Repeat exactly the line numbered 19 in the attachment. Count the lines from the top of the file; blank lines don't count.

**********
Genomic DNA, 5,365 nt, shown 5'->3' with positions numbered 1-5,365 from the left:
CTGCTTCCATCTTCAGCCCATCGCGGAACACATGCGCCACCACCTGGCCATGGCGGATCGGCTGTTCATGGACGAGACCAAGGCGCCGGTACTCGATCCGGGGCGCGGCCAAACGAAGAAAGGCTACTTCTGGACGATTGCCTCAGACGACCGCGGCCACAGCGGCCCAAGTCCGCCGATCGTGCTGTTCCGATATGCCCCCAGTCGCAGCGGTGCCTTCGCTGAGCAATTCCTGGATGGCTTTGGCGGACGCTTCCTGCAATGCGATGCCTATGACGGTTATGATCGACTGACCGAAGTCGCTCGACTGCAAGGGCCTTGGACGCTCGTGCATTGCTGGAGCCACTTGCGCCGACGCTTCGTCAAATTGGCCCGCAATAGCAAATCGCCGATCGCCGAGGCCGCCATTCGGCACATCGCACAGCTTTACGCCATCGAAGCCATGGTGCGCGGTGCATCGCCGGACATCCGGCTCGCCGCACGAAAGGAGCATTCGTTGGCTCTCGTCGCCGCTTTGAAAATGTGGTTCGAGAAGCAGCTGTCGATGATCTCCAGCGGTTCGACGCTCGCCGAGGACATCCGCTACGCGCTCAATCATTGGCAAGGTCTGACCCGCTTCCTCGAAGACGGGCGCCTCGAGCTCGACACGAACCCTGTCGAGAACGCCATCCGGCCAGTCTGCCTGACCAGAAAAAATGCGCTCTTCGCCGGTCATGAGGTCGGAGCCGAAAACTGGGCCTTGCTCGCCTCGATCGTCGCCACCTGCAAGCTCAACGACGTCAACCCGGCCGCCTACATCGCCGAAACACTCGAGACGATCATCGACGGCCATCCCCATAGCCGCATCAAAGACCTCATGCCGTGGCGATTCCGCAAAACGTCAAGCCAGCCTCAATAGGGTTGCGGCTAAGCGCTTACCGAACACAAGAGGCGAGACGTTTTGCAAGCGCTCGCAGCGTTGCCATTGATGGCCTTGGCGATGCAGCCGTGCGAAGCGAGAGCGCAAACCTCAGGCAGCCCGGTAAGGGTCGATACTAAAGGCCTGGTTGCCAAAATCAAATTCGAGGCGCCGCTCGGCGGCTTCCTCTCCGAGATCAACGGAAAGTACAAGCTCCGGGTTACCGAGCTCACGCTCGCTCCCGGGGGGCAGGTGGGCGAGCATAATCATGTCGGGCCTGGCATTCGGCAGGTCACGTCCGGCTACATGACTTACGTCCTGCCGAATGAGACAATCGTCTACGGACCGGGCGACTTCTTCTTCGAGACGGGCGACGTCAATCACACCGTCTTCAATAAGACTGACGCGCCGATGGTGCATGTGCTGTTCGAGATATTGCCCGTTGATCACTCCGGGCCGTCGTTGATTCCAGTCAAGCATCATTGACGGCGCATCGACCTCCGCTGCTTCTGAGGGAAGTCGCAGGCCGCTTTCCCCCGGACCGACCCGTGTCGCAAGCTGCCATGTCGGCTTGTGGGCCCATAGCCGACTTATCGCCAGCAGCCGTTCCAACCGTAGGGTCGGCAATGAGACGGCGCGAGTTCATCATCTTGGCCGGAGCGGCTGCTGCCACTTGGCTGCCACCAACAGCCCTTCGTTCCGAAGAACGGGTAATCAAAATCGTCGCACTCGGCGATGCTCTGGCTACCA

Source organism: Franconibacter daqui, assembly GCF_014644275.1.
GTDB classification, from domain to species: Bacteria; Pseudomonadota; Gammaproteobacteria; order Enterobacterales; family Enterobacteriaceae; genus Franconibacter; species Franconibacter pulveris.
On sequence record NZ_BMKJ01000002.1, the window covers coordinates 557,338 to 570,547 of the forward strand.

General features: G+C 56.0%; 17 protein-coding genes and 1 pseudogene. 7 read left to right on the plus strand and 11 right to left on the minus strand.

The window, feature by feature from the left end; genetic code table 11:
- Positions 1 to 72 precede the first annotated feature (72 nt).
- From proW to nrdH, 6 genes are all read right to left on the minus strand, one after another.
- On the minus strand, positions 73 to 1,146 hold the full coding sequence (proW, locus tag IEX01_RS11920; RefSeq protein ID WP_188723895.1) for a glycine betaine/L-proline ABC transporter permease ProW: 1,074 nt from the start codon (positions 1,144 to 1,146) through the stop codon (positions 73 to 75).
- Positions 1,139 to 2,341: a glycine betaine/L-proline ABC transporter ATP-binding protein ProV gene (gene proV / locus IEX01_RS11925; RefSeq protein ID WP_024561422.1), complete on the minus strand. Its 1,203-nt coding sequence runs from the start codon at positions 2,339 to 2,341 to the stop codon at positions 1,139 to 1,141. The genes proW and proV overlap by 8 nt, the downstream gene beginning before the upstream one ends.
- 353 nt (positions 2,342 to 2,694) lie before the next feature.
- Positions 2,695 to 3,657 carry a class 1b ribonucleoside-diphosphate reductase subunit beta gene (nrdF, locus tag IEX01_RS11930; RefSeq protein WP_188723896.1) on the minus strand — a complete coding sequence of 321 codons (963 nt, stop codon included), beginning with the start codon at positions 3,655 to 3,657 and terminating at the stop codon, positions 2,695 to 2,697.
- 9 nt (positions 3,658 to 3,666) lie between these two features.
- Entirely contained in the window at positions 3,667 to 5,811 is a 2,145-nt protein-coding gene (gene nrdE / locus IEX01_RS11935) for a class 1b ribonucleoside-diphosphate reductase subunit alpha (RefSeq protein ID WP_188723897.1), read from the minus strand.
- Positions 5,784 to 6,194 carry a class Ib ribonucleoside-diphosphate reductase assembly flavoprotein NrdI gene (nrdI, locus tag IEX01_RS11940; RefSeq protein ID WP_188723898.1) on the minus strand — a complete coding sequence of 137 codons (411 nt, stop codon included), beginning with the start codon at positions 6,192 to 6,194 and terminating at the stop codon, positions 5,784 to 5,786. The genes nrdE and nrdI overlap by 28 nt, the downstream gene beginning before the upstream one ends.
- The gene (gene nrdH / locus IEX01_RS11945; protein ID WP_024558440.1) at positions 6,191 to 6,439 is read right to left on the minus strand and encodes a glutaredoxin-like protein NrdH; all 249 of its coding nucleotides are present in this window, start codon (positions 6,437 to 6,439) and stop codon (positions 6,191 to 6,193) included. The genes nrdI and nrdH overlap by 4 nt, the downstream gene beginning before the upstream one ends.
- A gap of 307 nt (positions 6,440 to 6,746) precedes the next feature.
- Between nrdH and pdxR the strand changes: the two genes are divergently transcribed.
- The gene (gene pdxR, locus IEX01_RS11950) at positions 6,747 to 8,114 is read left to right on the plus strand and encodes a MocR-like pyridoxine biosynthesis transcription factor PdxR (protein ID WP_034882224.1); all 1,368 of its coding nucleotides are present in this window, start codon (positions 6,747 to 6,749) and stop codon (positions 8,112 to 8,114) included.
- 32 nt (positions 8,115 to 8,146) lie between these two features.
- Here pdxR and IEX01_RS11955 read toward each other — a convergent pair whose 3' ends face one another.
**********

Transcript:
- Between nrdH and pdxR the strand changes: the two genes are divergently transcribed.